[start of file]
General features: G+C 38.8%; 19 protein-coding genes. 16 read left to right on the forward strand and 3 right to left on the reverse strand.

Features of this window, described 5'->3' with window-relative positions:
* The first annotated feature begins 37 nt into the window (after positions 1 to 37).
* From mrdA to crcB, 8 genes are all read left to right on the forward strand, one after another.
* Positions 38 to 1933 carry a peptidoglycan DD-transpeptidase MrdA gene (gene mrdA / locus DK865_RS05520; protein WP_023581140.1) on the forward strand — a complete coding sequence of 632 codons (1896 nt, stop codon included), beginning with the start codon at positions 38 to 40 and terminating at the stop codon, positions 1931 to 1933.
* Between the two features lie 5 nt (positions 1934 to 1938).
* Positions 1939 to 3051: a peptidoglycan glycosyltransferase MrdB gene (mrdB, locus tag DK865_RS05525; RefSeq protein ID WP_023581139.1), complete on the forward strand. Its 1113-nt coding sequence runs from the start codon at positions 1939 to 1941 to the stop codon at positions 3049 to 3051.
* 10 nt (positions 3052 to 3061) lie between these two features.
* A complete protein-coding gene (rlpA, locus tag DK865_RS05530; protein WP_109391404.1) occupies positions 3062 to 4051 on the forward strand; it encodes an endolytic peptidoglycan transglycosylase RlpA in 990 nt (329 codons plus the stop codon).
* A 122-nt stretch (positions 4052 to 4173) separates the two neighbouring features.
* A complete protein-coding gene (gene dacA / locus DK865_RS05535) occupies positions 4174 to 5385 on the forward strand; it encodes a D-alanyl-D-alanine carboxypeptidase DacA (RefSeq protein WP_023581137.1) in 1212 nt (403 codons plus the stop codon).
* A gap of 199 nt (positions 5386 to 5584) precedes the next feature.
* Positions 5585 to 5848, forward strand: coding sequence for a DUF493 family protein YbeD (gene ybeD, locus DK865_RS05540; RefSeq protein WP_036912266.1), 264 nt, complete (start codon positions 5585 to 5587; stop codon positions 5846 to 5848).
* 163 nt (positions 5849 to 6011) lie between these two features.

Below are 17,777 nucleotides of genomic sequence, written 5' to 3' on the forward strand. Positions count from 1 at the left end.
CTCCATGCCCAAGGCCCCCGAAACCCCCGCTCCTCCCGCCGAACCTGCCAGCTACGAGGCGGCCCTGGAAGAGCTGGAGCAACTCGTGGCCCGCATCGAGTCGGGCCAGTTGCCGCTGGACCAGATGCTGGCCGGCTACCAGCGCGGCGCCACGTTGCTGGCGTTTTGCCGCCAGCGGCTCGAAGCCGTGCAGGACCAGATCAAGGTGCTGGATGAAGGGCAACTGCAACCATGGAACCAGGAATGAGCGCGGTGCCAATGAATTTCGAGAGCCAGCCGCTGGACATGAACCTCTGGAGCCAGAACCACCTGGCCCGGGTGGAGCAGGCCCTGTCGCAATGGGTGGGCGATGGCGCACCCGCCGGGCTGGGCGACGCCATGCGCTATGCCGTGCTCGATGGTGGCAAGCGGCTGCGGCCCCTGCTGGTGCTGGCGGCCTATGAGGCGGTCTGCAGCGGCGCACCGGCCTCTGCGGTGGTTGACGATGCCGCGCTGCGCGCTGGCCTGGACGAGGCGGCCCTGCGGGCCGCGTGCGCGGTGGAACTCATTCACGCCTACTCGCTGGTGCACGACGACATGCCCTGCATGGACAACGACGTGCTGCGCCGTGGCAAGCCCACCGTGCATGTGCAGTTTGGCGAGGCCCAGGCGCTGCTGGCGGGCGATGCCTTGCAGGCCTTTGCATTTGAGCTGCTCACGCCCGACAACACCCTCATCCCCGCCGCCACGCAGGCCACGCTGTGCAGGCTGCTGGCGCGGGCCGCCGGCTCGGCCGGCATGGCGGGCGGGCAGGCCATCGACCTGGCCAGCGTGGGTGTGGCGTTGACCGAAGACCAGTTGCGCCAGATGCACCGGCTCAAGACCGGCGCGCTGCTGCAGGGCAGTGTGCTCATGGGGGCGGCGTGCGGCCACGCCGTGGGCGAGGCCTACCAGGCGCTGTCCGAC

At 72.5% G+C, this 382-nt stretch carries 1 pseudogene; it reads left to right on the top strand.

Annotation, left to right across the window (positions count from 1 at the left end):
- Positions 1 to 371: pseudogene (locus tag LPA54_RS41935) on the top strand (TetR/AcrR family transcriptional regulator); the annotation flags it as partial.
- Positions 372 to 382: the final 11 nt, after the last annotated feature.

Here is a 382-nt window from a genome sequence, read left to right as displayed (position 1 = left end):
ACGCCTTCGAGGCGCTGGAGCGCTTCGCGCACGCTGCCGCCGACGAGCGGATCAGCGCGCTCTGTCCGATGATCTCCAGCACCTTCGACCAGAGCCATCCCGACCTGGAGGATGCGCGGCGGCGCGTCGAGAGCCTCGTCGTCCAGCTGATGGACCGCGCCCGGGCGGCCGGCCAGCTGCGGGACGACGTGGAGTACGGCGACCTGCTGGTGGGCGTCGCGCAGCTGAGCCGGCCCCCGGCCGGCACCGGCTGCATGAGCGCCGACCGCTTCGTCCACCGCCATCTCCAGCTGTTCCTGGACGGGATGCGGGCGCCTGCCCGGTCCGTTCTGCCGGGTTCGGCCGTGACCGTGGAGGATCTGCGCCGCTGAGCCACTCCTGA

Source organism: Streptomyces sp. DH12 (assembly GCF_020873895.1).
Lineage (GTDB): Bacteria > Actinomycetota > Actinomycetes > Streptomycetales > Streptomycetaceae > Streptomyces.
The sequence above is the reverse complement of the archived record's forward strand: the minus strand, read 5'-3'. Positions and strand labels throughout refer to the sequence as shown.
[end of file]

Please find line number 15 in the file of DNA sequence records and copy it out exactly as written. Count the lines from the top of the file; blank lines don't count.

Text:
Below are 17,777 nucleotides of genomic sequence, written 5' to 3' on the forward strand. Positions count from 1 at the left end.